Tag Archives: Git

Managing passwords using GnuPG, Git and Emacs

Like any other security conscious and/or slightly paranoid computer geek I have lots and lots of unique and nontrivial passwords to keep track of.  My solution to this problem involves having one GnuPG encrypted text file per username/password pair.

andreas@stilgar:~/safe$ gpg < example.gpg

You need a passphrase to unlock the secret key for
user: "Andreas Olsson <andreas@arrakis.se>"
4096-bit RSA key, ID 9A943D4A, created 2010-07-11 (main key ID 13CD4F59)
  Here gnupg-agent calls pinentry-gtk2 to prompt me for the passphrase
gpg: encrypted with 4096-bit RSA key, ID 9A943D4A, created 2010-07-11
      "Andreas Olsson <andreas@arrakis.se>"

https://127.0.0.1/

username: sigge
password: sigge

andreas@stilgar:~/safe$

As I need to have access to those passwords on more than one computer I use Git, and a remote repository, to keep my encrypted files in sync. Other options might be to mount a SFTP folder using SSHFS, or to simply put the files in your Dropbox. Yet, if you too decide to go with Git, here is a .gitignore you might want to use.

andreas@stilgar:~/safe$ cat .gitignore
*
!*.gpg
!.gitignore
andreas@stilgar:~/safe$

Thanks to Emacs and EasyPG it is a breeze to  create new GnuPG encrypted text files, as well as to modify existing ones. Just use the file extension .gpg, and EasyPG will do its thing. The first time, when you actually create the file, you will be prompted for which public keys you want to encrypt against.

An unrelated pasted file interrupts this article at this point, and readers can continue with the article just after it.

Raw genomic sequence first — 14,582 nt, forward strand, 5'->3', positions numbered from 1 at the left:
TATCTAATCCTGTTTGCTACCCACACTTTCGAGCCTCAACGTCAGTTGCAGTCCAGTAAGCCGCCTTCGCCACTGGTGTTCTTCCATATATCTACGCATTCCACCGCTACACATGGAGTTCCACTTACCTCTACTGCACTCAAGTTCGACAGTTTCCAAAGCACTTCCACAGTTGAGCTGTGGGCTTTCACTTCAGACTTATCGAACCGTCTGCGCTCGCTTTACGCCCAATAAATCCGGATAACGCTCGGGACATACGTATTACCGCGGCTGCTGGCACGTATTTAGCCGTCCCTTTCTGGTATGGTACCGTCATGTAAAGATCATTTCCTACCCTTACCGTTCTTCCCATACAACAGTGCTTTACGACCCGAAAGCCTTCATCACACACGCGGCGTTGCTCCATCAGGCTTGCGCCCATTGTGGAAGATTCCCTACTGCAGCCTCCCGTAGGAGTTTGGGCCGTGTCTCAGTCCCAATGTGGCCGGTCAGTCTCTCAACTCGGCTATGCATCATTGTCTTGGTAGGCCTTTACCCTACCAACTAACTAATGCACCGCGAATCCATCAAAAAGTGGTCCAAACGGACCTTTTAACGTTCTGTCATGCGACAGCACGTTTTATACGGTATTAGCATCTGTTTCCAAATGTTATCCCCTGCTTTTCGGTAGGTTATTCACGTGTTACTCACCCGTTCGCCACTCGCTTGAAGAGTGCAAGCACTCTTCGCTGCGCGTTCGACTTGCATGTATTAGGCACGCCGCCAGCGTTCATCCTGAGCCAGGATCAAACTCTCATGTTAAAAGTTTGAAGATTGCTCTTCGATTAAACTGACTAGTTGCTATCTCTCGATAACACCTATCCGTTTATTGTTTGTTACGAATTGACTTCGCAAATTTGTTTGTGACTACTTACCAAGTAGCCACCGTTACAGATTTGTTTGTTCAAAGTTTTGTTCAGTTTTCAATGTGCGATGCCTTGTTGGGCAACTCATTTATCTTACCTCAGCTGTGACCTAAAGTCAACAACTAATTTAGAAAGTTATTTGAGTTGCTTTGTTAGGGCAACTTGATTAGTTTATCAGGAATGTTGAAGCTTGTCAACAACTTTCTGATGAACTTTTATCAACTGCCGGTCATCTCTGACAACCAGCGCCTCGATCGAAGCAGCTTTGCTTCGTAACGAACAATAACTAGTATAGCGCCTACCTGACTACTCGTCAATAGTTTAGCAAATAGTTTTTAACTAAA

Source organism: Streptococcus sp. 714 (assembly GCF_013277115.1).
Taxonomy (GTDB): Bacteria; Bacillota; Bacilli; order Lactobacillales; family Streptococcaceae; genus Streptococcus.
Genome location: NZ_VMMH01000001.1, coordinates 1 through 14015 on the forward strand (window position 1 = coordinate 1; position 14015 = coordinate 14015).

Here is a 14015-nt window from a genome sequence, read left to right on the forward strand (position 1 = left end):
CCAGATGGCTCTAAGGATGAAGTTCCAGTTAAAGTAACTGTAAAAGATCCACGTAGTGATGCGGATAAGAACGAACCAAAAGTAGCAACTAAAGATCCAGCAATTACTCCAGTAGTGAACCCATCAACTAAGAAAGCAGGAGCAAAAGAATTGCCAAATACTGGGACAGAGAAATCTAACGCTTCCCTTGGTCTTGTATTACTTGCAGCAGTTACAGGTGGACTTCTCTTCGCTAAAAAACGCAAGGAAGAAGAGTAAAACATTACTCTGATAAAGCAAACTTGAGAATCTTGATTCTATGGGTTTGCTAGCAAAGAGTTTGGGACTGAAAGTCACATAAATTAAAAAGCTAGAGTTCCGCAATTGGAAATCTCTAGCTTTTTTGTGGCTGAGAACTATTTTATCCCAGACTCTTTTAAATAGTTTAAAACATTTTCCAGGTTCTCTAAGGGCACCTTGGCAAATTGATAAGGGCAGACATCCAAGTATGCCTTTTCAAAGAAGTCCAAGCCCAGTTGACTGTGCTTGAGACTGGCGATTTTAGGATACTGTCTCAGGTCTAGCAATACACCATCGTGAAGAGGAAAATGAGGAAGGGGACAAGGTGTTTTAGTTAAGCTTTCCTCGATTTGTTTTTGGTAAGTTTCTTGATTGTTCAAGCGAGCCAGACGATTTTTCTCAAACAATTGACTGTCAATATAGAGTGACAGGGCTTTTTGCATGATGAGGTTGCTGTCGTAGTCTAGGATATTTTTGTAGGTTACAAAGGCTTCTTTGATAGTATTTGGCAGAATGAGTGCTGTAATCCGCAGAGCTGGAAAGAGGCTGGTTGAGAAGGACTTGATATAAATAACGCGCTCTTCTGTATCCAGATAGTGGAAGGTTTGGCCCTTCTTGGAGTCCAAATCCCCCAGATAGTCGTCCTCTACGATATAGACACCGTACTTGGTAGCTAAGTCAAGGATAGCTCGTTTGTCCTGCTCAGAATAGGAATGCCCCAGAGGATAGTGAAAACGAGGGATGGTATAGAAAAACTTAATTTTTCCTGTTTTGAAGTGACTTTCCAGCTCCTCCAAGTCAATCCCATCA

andreas@stilgar:~/safe$ emacs yet_another_example.gpg

(EasyPG is included in Emacs 23, and don’t need to be installed separately.)

Do note that this method also works when there are multiple people involved. Just make sure that the intended users have access to the share/repository in question, and that their public keys are included when you create the GnuPG files.

Server configuration and version control

One of the (few?) good habits I managed to pick up during 2010 was that I became serious about keeping server configuration under version control. While it might primarily have been something I was taught at work it is definitely a practice I have adopted privately as well.

The most obvious benefit, and potentially the most valuable one, is the historic record version control provides. Yet, the part I appreciate most is how easy it becomes to compare new configuration against current one; to verify that you only made  just those changes which you  intended to make. There is a certain comfort in being able to run a git diff before restarting a local service or before pushing new cluster configuration.

(Not that I do not appreciate having access to the configuration history. When being asked about something which happend a few months ago, those commit messages and those diffs becomes awful handy.)

For your local /etc this is as a good time as any to take a peak at etckeeper.